“They were yellow!”

“And scary!”

“They suddenly disappeared!”

“What was that, Tatay?”

The fathers listened, their faces becoming more drawn and serious.

“From what you boys say, we might have a very serious problem,” said Mang Romy.”

“Let’s row upriver and see if it comes up again,” said Mang Temiong.

“How did it get here?” wondered Mang Romy aloud.

“What are you talking about, Tatay,” asked Ben, already shaking in his tsinelas.

“Has a monster come to Pateros?” asked Kiko his eyes as round as balut eggs.

“Shhh!” said both fathers as they rowed upstream while the boys scanned the water. And then suddenly the fierce, yellow eyes were there again and then just as suddenly gone.

The men gunned the motor and raced towards the town. “We need to warn everybody. There’s a crocodile in our river!”

“A crocodile!” the boys cried in unison.

For many days and nights, the men of Pateros hunted the crocodile upriver and downriver. It was a wily crocodile and could not be found although there were signs of it everywhere – tracks in the muddy banks, flattened river rushes and lots of duck feathers scattered about and it continued to feed on the ducks of Pateros.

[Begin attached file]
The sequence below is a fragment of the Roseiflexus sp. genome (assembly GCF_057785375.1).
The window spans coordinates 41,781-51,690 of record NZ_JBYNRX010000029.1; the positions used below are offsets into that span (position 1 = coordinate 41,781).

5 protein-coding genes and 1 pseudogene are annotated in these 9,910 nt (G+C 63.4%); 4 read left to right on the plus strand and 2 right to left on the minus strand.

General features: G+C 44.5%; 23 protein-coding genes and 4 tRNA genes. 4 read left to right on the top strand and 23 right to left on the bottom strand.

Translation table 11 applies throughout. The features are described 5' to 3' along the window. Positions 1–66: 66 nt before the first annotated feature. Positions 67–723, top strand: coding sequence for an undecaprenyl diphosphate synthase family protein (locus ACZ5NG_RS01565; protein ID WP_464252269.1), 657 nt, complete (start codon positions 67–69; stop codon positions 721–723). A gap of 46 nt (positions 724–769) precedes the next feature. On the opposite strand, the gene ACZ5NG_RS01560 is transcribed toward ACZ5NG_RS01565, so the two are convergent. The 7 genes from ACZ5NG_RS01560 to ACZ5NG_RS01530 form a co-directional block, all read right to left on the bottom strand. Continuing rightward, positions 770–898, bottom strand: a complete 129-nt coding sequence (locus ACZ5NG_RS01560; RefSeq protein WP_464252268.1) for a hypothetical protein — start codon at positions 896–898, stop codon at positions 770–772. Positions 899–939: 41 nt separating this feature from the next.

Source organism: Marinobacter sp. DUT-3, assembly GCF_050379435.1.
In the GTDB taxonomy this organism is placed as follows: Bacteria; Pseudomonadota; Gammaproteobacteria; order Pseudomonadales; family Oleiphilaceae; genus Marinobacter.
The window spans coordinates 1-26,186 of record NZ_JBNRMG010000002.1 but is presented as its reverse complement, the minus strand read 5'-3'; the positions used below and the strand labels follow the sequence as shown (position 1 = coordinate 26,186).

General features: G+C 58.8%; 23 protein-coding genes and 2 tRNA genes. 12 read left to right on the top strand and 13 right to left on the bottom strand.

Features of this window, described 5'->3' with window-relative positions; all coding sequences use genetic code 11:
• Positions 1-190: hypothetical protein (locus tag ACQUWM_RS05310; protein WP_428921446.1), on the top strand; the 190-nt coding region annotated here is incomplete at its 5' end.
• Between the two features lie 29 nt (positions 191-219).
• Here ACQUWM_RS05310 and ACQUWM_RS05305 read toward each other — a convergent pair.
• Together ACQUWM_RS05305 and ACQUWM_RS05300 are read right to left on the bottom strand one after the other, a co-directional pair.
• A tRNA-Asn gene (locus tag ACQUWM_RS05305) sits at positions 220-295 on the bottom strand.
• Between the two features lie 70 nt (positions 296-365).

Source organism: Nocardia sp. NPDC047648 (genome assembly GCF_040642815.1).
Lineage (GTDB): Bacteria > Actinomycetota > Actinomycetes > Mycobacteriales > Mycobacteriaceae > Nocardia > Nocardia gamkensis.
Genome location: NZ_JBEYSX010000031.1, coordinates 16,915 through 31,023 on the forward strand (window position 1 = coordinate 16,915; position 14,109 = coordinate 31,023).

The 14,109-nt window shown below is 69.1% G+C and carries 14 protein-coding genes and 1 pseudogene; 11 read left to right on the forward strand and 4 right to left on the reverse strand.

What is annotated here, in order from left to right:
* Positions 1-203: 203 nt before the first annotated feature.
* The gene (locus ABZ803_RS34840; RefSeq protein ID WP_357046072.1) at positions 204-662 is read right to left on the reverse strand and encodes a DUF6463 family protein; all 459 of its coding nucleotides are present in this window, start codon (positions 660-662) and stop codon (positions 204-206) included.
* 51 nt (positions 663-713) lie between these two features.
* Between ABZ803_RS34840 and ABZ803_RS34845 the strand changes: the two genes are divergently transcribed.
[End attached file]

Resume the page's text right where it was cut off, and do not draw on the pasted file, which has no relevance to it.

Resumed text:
The people were desperate. The crocodile would soon eat up all the ducks and they would have no more balut to sell. What could they do? The women suggested the whole town pray to their patroness Santa Marta. The townspeople gathered at the San Roque Church, lighted hundreds of candles and prayed fervently to Santa Marta to help them find and rid the Pateros River of the destructive creature.

Soon after, the giant crocodile was finally found and shot. It had eaten too many ducks and had become very fat, very sleepy and very slow. The people of Pateros rejoiced for days. Their ducks were saved and there would be more balut to sell.


Carla M. Pacis
Carla M. Pacis
Carla M. Pacis is a teacher, writer and painter. She was a faculty member of the Literature Department of De La Salle University and of the Department of English and Comparative Literature of the University of the Philippines. She has written many books for children and young adults, some of which have won awards, and has published several scholarly essays on literature, food, and history. In retirement, she has begun a new career as a book packager. Ms. Pacis has been given a Lifetime Achievement Award for Children’s Literature in English by Unyon ng mga Manunulat sa Pilipinas (UMPIL) for her work and advocacy. She lives in a cottage in Laguna with her three fur babies Tobi, Rosy, and Bouncy. There, she writes, paints and practices the art of gardening in her small garden that is always a work in progress.